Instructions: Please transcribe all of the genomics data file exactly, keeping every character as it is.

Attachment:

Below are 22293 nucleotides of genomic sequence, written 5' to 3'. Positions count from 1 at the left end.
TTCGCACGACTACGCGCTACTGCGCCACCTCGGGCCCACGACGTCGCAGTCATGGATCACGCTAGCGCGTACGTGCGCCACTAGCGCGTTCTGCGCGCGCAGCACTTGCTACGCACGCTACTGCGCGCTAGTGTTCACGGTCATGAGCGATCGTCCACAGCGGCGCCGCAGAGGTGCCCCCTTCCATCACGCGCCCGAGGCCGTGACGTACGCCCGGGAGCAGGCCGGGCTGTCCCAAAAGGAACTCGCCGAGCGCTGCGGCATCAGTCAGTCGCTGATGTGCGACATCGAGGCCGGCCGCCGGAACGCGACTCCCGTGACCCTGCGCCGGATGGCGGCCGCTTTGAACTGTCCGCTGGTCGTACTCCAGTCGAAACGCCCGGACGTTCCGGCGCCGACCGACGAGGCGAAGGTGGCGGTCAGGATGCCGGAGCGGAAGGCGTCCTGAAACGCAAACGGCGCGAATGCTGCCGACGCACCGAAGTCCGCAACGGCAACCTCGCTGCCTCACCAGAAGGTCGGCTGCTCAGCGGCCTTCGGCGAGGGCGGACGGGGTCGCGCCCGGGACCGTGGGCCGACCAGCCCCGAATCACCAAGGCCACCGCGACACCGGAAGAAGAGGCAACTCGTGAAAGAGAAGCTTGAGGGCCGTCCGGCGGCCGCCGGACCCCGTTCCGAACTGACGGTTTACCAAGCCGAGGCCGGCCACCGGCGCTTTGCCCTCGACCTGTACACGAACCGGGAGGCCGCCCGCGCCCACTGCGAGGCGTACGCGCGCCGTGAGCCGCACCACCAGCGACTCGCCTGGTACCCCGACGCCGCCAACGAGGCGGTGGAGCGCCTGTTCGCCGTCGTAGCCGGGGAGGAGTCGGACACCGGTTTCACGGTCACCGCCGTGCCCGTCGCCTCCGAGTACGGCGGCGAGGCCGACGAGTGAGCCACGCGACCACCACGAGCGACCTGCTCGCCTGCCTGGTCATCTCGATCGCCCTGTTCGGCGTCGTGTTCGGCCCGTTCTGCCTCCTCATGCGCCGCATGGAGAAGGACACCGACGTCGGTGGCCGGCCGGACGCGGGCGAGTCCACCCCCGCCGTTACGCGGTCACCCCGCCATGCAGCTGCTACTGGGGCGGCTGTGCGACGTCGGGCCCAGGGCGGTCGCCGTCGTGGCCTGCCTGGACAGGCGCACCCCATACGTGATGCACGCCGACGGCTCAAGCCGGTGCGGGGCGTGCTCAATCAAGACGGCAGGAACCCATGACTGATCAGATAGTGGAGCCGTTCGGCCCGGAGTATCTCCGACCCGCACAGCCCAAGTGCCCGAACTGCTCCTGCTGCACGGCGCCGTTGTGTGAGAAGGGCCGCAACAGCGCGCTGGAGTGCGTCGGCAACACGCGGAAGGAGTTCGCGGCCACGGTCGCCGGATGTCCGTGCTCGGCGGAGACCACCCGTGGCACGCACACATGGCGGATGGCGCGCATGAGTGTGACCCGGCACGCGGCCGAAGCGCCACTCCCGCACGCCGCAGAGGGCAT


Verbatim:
Below are 22293 nucleotides of genomic sequence, written 5' to 3'. Positions count from 1 at the left end.
TTCGCACGACTACGCGCTACTGCGCCACCTCGGGCCCACGACGTCGCAGTCATGGATCACGCTAGCGCGTACGTGCGCCACTAGCGCGTTCTGCGCGCGCAGCACTTGCTACGCACGCTACTGCGCGCTAGTGTTCACGGTCATGAGCGATCGTCCACAGCGGCGCCGCAGAGGTGCCCCCTTCCATCACGCGCCCGAGGCCGTGACGTACGCCCGGGAGCAGGCCGGGCTGTCCCAAAAGGAACTCGCCGAGCGCTGCGGCATCAGTCAGTCGCTGATGTGCGACATCGAGGCCGGCCGCCGGAACGCGACTCCCGTGACCCTGCGCCGGATGGCGGCCGCTTTGAACTGTCCGCTGGTCGTACTCCAGTCGAAACGCCCGGACGTTCCGGCGCCGACCGACGAGGCGAAGGTGGCGGTCAGGATGCCGGAGCGGAAGGCGTCCTGAAACGCAAACGGCGCGAATGCTGCCGACGCACCGAAGTCCGCAACGGCAACCTCGCTGCCTCACCAGAAGGTCGGCTGCTCAGCGGCCTTCGGCGAGGGCGGACGGGGTCGCGCCCGGGACCGTGGGCCGACCAGCCCCGAATCACCAAGGCCACCGCGACACCGGAAGAAGAGGCAACTCGTGAAAGAGAAGCTTGAGGGCCGTCCGGCGGCCGCCGGACCCCGTTCCGAACTGACGGTTTACCAAGCCGAGGCCGGCCACCGGCGCTTTGCCCTCGACCTGTACACGAACCGGGAGGCCGCCCGCGCCCACTGCGAGGCGTACGCGCGCCGTGAGCCGCACCACCAGCGACTCGCCTGGTACCCCGACGCCGCCAACGAGGCGGTGGAGCGCCTGTTCGCCGTCGTAGCCGGGGAGGAGTCGGACACCGGTTTCACGGTCACCGCCGTGCCCGTCGCCTCCGAGTACGGCGGCGAGGCCGACGAGTGAGCCACGCGACCACCACGAGCGACCTGCTCGCCTGCCTGGTCATCTCGATCGCCCTGTTCGGCGTCGTGTTCGGCCCGTTCTGCCTCCTCATGCGCCGCATGGAGAAGGACACCGACGTCGGTGGCCGGCCGGACGCGGGCGAGTCCACCCCCGCCGTTACGCGGTCACCCCGCCATGCAGCTGCTACTGGGGCGGCTGTGCGACGTCGGGCCCAGGGCGGTCGCCGTCGTGGCCTGCCTGGACAGGCGCACCCCATACGTGATGCACGCCGACGGCTCAAGCCGGTGCGGGGCGTGCTCAATCAAGACGGCAGGAACCCATGACTGATCAGATAGTGGAGCCGTTCGGCCCGGAGTATCTCCGACCCGCACAGCCCAAGTGCCCGAACTGCTCCTGCTGCACGGCGCCGTTGTGTGAGAAGGGCCGCAACAGCGCGCTGGAGTGCGTCGGCAACACGCGGAAGGAGTTCGCGGCCACGGTCGCCGGATGTCCGTGCTCGGCGGAGACCACCCGTGGCACGCACACATGGCGGATGGCGCGCATGAGTGTGACCCGGCACGCGGCCGAAGCGCCACTCCCGCACGCCGCAGAGGGCAT